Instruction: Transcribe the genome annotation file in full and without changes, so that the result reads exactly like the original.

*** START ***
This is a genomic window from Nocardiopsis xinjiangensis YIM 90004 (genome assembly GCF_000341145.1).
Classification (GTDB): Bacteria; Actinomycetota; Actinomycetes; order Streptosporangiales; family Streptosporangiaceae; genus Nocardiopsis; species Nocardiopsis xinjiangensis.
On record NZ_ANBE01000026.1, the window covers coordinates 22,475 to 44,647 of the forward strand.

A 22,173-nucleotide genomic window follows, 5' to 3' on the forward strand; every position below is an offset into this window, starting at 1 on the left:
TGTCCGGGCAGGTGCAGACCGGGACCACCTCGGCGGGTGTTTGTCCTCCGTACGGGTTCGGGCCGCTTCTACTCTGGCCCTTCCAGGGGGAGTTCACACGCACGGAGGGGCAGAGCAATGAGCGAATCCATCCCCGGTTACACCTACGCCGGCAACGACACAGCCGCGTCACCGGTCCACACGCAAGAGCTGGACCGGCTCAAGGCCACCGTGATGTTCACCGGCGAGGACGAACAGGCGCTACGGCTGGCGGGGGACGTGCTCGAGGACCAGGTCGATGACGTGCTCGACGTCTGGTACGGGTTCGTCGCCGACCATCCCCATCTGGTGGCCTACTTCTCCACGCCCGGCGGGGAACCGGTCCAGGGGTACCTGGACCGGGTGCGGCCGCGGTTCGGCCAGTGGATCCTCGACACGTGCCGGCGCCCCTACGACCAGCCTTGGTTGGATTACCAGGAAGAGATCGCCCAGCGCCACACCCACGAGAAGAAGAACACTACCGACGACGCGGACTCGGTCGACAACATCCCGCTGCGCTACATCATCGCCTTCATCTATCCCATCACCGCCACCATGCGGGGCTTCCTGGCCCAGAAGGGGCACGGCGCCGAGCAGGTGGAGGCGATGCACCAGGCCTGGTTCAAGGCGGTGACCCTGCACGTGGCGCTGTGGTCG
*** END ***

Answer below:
This is a genomic window from Nocardiopsis xinjiangensis YIM 90004 (genome assembly GCF_000341145.1).
Classification (GTDB): Bacteria; Actinomycetota; Actinomycetes; order Streptosporangiales; family Streptosporangiaceae; genus Nocardiopsis; species Nocardiopsis xinjiangensis.
On record NZ_ANBE01000026.1, the window covers coordinates 22,475 to 44,647 of the forward strand.

A 22,173-nucleotide genomic window follows, 5' to 3' on the forward strand; every position below is an offset into this window, starting at 1 on the left:
TGTCCGGGCAGGTGCAGACCGGGACCACCTCGGCGGGTGTTTGTCCTCCGTACGGGTTCGGGCCGCTTCTACTCTGGCCCTTCCAGGGGGAGTTCACACGCACGGAGGGGCAGAGCAATGAGCGAATCCATCCCCGGTTACACCTACGCCGGCAACGACACAGCCGCGTCACCGGTCCACACGCAAGAGCTGGACCGGCTCAAGGCCACCGTGATGTTCACCGGCGAGGACGAACAGGCGCTACGGCTGGCGGGGGACGTGCTCGAGGACCAGGTCGATGACGTGCTCGACGTCTGGTACGGGTTCGTCGCCGACCATCCCCATCTGGTGGCCTACTTCTCCACGCCCGGCGGGGAACCGGTCCAGGGGTACCTGGACCGGGTGCGGCCGCGGTTCGGCCAGTGGATCCTCGACACGTGCCGGCGCCCCTACGACCAGCCTTGGTTGGATTACCAGGAAGAGATCGCCCAGCGCCACACCCACGAGAAGAAGAACACTACCGACGACGCGGACTCGGTCGACAACATCCCGCTGCGCTACATCATCGCCTTCATCTATCCCATCACCGCCACCATGCGGGGCTTCCTGGCCCAGAAGGGGCACGGCGCCGAGCAGGTGGAGGCGATGCACCAGGCCTGGTTCAAGGCGGTGACCCTGCACGTGGCGCTGTGGTCG